Review by Jack Arkell and Photos by Russ Tierney
With some brave call and response routines early on in their set, LostAlone make it clear that they have very quickly become accustomed to playing large venues. Their experience supporting the likes of My Chemical Romance in arenas comes in handy, and the Derbyshire trio look twice the band they did on that particular tour a year and a half ago.
Tonight they justify their selection as first support band with a compelling performance that features the likes of ‘Sin and Sinners’, ‘Creatures’ and new track ‘Hostages’, the latter of which is punctuated by some majestic Steven Battelle guitar work.
With a four year head start over LostAlone, it comes as a surprise that The Used seem less equipped to play in such a setting. The sound quality seems to have taken a dive since the first band left the stage, and despite an opening salvo of ‘Take It Away’ and ‘Bird and the Worm’, there is little connection with the crowd. The audience are clearly more interested in the band’s older material, hence the muted reaction to ‘Put Me Out’ from this year’s ‘Vulnerable’ record.
Still, there isn’t dramatic improvement for ‘Taste of Ink’ and ‘All That I’ve Got’, neither of which are done justice to tonight. When frontman Bert McCracken announces that the final song is the ‘greatest song ever written’ before the intro to Nirvana’s ‘Smells Like Teen Spirit’ is played, the crowd react generously for the first time. Their enthusiasm is quelled when ‘A Box Full of Sharp Objects’ emerges from the 90s grunge to close the set. It is frustrating to see a band like The Used play such a sub-par set, but the future UK headline tour that McCracken speaks of will likely bring a string of much better performances.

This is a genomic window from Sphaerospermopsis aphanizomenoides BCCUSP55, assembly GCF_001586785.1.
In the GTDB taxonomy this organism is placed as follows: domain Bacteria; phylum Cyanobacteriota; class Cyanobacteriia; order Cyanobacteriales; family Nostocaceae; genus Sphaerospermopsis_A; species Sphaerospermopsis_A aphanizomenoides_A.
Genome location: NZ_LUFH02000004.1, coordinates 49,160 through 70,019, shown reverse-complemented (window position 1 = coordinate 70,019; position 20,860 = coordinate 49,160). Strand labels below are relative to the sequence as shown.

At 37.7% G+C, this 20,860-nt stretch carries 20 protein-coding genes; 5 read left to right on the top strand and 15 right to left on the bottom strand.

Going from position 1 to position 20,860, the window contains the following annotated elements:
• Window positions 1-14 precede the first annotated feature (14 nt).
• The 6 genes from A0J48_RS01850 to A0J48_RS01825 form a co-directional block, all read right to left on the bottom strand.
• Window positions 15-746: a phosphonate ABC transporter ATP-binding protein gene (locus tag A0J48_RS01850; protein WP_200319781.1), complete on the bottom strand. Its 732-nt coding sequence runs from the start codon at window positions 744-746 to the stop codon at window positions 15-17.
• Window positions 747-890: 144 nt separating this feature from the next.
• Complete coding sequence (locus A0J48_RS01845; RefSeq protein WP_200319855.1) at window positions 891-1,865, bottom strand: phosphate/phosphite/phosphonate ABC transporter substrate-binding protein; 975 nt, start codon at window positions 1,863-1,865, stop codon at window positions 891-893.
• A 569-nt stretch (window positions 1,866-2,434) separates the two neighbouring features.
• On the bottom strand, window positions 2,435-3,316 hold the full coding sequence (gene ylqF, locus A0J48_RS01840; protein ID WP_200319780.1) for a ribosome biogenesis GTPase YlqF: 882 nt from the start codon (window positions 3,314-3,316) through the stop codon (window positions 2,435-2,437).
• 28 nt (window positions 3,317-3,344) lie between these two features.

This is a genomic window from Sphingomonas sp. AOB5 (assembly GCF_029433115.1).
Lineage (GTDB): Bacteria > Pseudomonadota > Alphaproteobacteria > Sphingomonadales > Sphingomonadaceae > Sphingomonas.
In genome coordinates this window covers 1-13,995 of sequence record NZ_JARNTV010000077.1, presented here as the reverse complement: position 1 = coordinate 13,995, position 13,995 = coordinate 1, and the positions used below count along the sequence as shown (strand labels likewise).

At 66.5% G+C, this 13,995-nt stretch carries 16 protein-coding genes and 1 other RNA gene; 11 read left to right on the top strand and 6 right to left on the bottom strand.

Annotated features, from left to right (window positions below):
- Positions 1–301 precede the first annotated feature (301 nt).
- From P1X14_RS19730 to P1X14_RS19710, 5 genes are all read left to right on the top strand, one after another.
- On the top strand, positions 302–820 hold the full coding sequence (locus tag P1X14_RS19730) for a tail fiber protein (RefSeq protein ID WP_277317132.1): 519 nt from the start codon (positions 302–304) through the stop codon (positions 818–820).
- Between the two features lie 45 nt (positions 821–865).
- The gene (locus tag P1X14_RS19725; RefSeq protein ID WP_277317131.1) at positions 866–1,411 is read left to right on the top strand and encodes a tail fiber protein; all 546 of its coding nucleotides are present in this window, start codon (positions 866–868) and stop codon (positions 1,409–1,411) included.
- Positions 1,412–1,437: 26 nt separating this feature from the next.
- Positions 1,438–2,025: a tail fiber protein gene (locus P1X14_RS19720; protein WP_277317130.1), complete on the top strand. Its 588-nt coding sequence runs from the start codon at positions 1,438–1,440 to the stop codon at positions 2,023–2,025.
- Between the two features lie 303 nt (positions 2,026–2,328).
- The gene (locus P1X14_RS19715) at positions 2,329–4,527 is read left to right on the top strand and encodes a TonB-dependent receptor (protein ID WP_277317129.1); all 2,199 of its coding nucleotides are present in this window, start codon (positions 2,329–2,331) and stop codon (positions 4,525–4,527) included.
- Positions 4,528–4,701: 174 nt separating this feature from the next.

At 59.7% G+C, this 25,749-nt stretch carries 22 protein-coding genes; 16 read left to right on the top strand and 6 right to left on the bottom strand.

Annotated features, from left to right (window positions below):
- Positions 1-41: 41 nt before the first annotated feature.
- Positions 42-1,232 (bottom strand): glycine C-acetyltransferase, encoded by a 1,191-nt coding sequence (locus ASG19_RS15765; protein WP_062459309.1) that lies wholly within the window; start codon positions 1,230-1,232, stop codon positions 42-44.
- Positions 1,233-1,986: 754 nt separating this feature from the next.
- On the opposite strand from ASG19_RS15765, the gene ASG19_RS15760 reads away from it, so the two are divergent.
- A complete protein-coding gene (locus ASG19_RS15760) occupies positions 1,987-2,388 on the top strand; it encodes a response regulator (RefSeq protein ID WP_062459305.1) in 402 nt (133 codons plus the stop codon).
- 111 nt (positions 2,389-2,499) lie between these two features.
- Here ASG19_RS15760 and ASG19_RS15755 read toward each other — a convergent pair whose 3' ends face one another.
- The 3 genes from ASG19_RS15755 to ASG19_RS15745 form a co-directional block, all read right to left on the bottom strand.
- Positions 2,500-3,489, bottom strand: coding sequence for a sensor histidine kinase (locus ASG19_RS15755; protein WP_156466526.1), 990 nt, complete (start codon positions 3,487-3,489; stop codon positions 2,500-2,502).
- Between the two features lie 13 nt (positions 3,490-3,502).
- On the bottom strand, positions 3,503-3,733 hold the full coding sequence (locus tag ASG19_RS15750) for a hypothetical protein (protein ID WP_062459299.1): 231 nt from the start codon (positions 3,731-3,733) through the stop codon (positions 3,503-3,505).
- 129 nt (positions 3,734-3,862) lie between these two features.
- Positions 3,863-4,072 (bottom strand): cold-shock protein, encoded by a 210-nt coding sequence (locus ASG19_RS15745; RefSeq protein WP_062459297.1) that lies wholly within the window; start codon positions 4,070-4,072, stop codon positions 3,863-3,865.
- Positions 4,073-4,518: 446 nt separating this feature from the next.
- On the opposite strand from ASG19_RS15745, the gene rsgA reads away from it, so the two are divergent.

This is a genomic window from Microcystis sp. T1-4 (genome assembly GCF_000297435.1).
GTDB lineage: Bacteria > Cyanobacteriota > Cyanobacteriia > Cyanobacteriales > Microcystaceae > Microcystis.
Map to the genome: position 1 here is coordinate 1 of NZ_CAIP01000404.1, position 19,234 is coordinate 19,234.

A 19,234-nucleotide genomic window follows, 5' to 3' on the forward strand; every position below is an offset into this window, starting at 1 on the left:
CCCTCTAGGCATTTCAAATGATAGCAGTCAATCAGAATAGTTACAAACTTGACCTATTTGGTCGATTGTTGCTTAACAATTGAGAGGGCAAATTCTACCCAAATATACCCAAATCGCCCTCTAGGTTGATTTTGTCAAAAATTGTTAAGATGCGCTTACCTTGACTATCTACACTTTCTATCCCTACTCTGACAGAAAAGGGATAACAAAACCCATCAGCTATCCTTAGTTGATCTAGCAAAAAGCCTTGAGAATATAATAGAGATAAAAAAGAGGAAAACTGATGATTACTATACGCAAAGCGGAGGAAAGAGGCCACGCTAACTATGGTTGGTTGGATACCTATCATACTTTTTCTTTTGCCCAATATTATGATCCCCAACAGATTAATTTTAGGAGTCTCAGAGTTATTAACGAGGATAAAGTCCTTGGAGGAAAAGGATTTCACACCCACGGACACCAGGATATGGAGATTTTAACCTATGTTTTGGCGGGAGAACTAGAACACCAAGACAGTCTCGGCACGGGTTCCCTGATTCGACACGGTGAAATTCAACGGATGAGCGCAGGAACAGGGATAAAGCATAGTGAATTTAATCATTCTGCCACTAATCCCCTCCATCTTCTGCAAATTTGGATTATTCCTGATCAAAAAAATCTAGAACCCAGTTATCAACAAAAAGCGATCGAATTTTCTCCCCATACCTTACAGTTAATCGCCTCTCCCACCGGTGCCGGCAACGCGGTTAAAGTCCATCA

Playing the penultimate night of their world tour, Evanescence show little signs of fatigue as they tear into recent single ‘What You Want’, with older track ‘Going Under proving even more popular. It doesn’t take too long before Amy Lee’s piano is wheeled out, and Birmingham is treated to stripped back renditions of ‘Lithium’ and ‘Lost in Paradise’.
Performance wise, Evanescence are almost note perfect throughout. The only disappointment is the crowd. The NIA is nowhere near sold out, and the atmosphere suffers during some of the newer material. ‘Bring Me to Life’ and the closing ‘My Immortal’ see to this late on, with the audience noise levels peaking during these two favourites.
It may well have just been quiet appreciation for an excellent performance that meant every word wasn’t being sung back at the Arkansas band. Either way, there is no doubt that Evanescence can still pull off an extraordinary live show to this day, even after over a year on the road.
And you can see more shots from the show here: